The Boundary Hunters: Surveying the 141st Meridian and the Alaska Panhandle

By Lewis Green | Go to book overview
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6
Marking the Panhandle Boundary
(1904-1920)

Marking the Alaska Panhandle boundary on the maps in London was just the first step; now the surveyors were expected to risk their lives in attempting to identify and monument the peaks themselves. It was a near-impossible task, taking ten years to complete in a preliminary manner and involving between sixty and one hundred men each season in the first years. There must have been many times when a surveyor, struggling to reach a peak or shivering while waiting for the clouds to lift, wished that all six Tribunal members could be with him, sharing the discomfort!

Travel along much of the line was simply out of the question; nearly a third of it was perpetually covered by ice and snow. Instead, the surveys would have to be carried inland by triangulation from coastal stations already tied into the Southeast Alaska Datum. 1 This datum or network, established in 1901, would provide the underlying framework needed to produce accurate topographic maps of the boundary area. As new surveys were joined to it, the exact latitude and longitude of the added survey stations could be calculated. The datum incorporated nine different groups of triangulation, each built up around independent astronomic determinations of latitude and longitude, that had now been joined together. Most of the work had been done by the U.S. Coast and Geodetic Survey beginning with their initial work in the summer of 1867 and particularly between 1893 and 1895 when the Alaska Boundary Commission was active. As yet, there were no direct ties to the survey network extending across the mainland United States and southern Canada.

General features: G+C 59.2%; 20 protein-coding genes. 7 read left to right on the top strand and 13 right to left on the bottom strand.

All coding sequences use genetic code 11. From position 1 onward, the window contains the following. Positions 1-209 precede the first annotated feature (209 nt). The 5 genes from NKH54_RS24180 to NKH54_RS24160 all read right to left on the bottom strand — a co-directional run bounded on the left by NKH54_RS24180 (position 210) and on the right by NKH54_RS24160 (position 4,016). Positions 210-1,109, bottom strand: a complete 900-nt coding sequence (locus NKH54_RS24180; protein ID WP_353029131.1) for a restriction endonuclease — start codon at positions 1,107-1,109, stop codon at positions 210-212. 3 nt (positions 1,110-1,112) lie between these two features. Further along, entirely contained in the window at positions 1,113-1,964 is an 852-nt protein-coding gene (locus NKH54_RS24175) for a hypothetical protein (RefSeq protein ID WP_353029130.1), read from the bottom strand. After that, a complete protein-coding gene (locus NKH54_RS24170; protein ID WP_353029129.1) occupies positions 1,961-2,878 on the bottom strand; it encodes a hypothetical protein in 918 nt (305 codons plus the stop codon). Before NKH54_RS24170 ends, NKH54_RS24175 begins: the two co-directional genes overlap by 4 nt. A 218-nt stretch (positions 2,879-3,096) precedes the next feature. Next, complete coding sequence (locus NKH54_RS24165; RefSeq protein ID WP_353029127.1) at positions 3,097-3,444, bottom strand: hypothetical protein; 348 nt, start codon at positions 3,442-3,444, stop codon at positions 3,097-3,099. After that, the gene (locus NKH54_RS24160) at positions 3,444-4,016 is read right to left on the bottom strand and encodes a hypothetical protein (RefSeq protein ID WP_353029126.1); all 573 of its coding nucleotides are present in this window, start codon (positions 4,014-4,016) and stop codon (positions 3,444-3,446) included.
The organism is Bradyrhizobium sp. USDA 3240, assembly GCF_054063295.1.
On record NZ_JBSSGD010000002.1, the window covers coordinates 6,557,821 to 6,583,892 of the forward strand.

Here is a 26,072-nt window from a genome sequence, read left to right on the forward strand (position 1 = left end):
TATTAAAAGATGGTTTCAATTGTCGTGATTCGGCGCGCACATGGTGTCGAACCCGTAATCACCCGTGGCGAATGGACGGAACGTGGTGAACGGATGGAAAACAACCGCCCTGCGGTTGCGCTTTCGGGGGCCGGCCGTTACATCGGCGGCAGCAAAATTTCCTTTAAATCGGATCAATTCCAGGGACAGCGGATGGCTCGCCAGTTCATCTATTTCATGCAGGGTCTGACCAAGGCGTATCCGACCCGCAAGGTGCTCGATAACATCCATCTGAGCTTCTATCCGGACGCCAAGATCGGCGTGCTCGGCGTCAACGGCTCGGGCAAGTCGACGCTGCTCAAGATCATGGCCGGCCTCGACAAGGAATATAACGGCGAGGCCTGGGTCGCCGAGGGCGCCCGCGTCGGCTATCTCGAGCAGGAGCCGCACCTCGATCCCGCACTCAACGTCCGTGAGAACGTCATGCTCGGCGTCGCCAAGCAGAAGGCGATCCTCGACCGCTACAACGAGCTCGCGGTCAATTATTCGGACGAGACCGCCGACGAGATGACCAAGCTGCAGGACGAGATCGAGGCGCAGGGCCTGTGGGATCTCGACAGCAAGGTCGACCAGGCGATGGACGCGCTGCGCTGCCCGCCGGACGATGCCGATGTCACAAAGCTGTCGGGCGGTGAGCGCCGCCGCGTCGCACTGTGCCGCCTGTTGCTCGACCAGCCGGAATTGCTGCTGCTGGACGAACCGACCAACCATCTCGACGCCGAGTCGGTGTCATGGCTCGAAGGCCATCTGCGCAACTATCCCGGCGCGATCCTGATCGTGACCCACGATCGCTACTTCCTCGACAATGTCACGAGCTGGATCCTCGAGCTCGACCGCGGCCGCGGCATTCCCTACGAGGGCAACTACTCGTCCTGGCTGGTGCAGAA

-95-

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